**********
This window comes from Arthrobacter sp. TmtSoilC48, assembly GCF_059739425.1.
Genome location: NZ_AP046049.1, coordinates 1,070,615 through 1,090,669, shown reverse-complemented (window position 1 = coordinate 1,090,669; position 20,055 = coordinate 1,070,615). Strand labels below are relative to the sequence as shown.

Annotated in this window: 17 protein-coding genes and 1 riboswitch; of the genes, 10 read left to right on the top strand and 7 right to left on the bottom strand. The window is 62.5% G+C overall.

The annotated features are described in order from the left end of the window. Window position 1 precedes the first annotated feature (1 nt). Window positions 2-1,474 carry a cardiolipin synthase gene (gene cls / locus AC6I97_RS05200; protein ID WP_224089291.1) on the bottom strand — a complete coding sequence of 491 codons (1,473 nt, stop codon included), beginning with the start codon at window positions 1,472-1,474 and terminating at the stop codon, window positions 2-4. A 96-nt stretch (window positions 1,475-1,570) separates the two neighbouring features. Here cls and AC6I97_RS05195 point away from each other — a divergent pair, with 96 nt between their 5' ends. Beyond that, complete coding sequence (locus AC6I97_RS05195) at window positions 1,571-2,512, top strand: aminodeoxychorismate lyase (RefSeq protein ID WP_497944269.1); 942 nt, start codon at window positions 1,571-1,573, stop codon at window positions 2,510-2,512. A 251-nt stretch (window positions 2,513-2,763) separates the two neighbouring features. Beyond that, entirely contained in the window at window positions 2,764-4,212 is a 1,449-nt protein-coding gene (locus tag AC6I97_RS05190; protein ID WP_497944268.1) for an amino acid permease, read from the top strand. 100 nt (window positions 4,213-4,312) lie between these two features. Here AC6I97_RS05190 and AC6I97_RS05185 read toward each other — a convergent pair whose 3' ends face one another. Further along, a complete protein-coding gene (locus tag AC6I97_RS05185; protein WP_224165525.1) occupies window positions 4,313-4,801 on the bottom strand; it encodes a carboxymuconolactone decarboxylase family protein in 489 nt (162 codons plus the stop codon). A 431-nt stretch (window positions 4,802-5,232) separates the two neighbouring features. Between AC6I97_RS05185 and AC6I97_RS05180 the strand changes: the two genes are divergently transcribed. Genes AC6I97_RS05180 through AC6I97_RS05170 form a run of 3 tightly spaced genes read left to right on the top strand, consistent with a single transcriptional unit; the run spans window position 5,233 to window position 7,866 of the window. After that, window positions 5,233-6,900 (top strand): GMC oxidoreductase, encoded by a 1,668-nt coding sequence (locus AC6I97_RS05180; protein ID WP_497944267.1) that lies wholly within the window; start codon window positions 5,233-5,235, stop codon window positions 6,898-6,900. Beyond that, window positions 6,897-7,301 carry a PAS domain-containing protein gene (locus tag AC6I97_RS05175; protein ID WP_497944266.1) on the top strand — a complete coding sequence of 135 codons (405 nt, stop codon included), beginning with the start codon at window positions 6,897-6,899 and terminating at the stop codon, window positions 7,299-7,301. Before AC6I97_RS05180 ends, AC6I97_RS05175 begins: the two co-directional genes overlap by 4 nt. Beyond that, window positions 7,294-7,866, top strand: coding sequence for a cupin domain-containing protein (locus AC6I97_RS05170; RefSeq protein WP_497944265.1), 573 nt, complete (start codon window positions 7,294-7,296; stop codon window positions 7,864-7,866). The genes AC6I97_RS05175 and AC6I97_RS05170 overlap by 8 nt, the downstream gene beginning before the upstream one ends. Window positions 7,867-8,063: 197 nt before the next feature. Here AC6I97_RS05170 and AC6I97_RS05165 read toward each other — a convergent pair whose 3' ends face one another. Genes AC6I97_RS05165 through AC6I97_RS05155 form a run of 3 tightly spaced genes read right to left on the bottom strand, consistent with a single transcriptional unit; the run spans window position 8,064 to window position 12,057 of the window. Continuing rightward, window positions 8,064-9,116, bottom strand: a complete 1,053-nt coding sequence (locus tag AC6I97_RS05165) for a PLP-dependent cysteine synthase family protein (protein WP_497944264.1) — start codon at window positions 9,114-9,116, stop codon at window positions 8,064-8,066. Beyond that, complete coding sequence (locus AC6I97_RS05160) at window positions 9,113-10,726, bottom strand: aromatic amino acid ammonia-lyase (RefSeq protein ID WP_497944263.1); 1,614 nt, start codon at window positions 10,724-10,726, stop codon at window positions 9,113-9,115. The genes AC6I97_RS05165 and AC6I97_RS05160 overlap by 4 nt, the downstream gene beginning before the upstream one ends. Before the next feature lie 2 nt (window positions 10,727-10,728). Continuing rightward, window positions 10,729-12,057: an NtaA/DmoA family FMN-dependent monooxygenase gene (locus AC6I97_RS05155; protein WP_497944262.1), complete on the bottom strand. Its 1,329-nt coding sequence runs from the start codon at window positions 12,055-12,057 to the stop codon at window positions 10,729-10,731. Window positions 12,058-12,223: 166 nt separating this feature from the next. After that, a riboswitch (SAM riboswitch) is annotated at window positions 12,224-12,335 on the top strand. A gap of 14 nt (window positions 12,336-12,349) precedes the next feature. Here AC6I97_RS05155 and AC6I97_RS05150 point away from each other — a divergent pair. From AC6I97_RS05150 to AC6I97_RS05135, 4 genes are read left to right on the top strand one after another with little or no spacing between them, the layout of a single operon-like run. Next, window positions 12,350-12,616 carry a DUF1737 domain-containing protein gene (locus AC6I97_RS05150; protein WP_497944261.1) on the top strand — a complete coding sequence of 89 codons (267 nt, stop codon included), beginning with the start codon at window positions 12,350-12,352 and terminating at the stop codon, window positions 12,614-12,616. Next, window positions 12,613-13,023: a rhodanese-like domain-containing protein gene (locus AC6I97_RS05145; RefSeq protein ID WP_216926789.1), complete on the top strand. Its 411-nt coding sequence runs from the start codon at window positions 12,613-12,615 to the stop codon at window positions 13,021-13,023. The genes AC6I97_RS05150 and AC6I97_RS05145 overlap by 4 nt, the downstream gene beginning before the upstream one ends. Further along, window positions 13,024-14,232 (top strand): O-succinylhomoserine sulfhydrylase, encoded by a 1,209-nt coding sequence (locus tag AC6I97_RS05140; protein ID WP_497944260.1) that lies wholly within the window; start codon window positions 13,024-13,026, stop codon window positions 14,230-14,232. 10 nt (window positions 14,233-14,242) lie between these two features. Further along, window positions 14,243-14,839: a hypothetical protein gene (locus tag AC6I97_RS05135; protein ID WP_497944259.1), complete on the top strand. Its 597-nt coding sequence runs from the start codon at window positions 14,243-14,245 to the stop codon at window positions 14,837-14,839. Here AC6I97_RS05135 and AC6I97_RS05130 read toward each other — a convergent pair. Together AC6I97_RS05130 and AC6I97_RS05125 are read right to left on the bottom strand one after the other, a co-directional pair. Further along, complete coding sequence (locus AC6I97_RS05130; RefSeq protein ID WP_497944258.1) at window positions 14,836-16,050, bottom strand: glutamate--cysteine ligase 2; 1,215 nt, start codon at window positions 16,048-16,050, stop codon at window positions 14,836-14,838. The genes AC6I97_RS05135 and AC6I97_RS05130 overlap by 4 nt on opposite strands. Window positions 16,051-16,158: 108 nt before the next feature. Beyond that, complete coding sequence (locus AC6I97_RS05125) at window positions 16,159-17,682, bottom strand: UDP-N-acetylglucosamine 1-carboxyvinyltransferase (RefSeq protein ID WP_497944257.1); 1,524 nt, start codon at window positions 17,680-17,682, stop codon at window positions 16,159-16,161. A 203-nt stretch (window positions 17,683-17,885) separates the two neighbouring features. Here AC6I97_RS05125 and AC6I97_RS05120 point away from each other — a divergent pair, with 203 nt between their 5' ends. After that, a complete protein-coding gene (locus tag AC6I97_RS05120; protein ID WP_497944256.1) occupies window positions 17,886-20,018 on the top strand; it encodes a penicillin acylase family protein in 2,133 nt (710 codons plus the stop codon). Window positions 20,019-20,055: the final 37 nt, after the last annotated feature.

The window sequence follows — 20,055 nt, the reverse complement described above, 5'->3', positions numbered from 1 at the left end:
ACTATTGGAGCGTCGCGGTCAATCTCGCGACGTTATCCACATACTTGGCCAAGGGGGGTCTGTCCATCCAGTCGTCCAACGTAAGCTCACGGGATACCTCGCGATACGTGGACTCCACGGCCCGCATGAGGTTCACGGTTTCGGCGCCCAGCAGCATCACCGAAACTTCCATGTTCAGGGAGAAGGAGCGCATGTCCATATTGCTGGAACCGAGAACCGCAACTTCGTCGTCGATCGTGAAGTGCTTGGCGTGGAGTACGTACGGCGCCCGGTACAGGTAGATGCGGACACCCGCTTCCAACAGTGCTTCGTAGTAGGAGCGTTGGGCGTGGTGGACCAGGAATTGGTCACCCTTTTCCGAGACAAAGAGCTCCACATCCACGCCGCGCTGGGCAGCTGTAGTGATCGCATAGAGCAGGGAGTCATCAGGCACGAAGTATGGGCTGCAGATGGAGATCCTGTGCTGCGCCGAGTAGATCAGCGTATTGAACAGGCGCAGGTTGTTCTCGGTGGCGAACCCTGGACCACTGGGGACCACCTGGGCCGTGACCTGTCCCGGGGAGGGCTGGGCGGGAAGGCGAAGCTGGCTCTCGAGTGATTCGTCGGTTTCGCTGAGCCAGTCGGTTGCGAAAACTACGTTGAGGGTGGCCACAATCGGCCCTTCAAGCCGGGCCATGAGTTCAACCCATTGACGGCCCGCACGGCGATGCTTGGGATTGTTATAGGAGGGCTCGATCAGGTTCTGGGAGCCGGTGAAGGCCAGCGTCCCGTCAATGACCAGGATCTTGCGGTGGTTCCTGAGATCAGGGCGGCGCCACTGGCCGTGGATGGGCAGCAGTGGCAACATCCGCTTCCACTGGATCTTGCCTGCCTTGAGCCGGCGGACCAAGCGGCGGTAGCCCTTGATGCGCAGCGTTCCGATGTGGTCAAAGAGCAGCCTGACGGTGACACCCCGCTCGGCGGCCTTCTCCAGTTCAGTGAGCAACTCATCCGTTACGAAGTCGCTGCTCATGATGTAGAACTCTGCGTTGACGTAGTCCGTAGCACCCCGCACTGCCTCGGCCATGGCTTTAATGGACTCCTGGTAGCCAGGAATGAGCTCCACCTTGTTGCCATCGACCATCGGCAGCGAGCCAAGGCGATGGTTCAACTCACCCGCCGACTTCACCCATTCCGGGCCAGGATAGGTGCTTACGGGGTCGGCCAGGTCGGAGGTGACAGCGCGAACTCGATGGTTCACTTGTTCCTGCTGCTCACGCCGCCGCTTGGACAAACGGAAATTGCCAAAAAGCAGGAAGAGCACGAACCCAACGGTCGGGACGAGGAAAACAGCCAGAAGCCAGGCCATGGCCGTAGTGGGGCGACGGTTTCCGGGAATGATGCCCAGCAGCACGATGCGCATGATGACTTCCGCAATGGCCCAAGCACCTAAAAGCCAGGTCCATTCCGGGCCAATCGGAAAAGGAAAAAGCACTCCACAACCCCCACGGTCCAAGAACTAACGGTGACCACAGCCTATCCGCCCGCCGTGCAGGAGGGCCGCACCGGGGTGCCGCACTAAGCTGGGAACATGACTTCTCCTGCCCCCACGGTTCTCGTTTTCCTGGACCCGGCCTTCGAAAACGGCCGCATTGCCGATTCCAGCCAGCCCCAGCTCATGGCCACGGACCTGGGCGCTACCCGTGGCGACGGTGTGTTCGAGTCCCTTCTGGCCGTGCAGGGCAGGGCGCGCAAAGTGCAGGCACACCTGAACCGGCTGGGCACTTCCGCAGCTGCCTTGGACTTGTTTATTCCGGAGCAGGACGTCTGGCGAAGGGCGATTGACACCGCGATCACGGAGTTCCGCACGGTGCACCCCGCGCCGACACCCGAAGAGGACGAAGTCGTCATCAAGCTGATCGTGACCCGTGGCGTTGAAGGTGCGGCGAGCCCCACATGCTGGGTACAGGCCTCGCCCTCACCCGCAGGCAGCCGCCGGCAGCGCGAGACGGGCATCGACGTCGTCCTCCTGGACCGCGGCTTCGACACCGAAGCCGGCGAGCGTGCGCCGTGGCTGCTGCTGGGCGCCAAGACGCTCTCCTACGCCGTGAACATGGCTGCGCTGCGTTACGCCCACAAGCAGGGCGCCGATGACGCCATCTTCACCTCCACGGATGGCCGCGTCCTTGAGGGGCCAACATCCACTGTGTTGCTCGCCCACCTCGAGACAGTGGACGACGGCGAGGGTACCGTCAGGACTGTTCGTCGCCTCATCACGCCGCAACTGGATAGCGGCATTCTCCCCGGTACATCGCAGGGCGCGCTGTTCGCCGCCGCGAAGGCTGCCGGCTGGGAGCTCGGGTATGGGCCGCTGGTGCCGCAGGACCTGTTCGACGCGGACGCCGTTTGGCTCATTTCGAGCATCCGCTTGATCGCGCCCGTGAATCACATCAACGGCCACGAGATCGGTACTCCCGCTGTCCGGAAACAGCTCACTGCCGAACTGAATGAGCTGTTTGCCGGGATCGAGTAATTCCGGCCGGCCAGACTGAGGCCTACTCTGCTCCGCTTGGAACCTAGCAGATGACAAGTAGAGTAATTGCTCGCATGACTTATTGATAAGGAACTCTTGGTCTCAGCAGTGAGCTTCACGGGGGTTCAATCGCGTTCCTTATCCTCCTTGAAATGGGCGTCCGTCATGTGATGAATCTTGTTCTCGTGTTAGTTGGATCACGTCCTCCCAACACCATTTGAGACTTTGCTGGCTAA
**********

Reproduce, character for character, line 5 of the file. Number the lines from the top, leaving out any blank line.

The window sequence follows — 20,055 nt, the reverse complement described above, 5'->3', positions numbered from 1 at the left end: